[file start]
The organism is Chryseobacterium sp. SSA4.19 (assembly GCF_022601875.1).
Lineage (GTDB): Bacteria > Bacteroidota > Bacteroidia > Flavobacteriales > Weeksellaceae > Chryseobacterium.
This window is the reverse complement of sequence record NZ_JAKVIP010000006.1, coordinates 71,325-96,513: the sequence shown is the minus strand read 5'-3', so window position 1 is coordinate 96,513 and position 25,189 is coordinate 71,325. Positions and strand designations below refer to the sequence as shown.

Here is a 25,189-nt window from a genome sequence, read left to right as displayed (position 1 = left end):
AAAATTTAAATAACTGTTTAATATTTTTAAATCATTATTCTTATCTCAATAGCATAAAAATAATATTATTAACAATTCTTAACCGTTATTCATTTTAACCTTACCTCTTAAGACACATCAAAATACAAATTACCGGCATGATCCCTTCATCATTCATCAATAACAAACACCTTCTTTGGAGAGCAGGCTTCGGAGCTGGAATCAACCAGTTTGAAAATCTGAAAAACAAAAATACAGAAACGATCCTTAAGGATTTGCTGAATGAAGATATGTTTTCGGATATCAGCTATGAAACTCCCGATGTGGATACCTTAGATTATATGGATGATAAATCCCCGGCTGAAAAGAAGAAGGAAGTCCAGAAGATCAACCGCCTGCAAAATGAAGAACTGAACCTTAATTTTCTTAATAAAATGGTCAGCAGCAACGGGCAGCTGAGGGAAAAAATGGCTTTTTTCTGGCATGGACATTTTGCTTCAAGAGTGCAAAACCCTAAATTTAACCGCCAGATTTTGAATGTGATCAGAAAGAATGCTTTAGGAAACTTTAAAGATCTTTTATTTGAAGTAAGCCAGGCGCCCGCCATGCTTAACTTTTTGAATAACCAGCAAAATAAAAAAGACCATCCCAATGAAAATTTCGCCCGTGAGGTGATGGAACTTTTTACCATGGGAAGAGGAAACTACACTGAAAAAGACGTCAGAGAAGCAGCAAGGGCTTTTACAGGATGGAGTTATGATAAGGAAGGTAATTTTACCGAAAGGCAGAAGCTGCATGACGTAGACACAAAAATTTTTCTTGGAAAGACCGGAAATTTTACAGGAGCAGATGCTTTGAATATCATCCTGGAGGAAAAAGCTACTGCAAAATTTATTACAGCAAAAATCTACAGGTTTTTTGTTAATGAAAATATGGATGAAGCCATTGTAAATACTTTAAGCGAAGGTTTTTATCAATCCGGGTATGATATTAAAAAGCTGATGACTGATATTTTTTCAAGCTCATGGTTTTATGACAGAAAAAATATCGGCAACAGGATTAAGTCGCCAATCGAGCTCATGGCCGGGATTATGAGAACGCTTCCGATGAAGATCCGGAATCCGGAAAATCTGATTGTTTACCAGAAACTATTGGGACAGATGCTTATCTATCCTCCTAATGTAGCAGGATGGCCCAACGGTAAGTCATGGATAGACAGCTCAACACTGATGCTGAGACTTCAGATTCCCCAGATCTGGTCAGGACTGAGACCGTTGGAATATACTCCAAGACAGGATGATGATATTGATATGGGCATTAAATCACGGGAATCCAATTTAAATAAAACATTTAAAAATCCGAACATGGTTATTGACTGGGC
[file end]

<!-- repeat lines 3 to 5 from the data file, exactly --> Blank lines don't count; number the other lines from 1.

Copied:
This window is the reverse complement of sequence record NZ_JAKVIP010000006.1, coordinates 71,325-96,513: the sequence shown is the minus strand read 5'-3', so window position 1 is coordinate 96,513 and position 25,189 is coordinate 71,325. Positions and strand designations below refer to the sequence as shown.

Here is a 25,189-nt window from a genome sequence, read left to right as displayed (position 1 = left end):
AAAATTTAAATAACTGTTTAATATTTTTAAATCATTATTCTTATCTCAATAGCATAAAAATAATATTATTAACAATTCTTAACCGTTATTCATTTTAACCTTACCTCTTAAGACACATCAAAATACAAATTACCGGCATGATCCCTTCATCATTCATCAATAACAAACACCTTCTTTGGAGAGCAGGCTTCGGAGCTGGAATCAACCAGTTTGAAAATCTGAAAAACAAAAATACAGAAACGATCCTTAAGGATTTGCTGAATGAAGATATGTTTTCGGATATCAGCTATGAAACTCCCGATGTGGATACCTTAGATTATATGGATGATAAATCCCCGGCTGAAAAGAAGAAGGAAGTCCAGAAGATCAACCGCCTGCAAAATGAAGAACTGAACCTTAATTTTCTTAATAAAATGGTCAGCAGCAACGGGCAGCTGAGGGAAAAAATGGCTTTTTTCTGGCATGGACATTTTGCTTCAAGAGTGCAAAACCCTAAATTTAACCGCCAGATTTTGAATGTGATCAGAAAGAATGCTTTAGGAAACTTTAAAGATCTTTTATTTGAAGTAAGCCAGGCGCCCGCCATGCTTAACTTTTTGAATAACCAGCAAAATAAAAAAGACCATCCCAATGAAAATTTCGCCCGTGAGGTGATGGAACTTTTTACCATGGGAAGAGGAAACTACACTGAAAAAGACGTCAGAGAAGCAGCAAGGGCTTTTACAGGATGGAGTTATGATAAGGAAGGTAATTTTACCGAAAGGCAGAAGCTGCATGACGTAGACACAAAAATTTTTCTTGGAAAGACCGGAAATTTTACAGGAGCAGATGCTTTGAATATCATCCTGGAGGAAAAAGCTACTGCAAAATTTATTACAGCAAAAATCTACAGGTTTTTTGTTAATGAAAATATGGATGAAGCCATTGTAAATACTTTAAGCGAAGGTTTTTATCAATCCGGGTATGATATTAAAAAGCTGATGACTGATATTTTTTCAAGCTCATGGTTTTATGACAGAAAAAATATCGGCAACAGGATTAAGTCGCCAATCGAGCTCATGGCCGGGATTATGAGAACGCTTCCGATGAAGATCCGGAATCCGGAAAATCTGATTGTTTACCAGAAACTATTGGGACAGATGCTTATCTATCCTCCTAATGTAGCAGGATGGCCCAACGGTAAGTCATGGATAGACAGCTCAACACTGATGCTGAGACTTCAGATTCCCCAGATCTGGTCAGGACTGAGACCGTTGGAATATACTCCAAGACAGGATGATGATATTGATATGGGCATTAAATCACGGGAATCCAATTTAAATAAAACATTTAAAAATCCGAACATGGTTATTGACTGGGC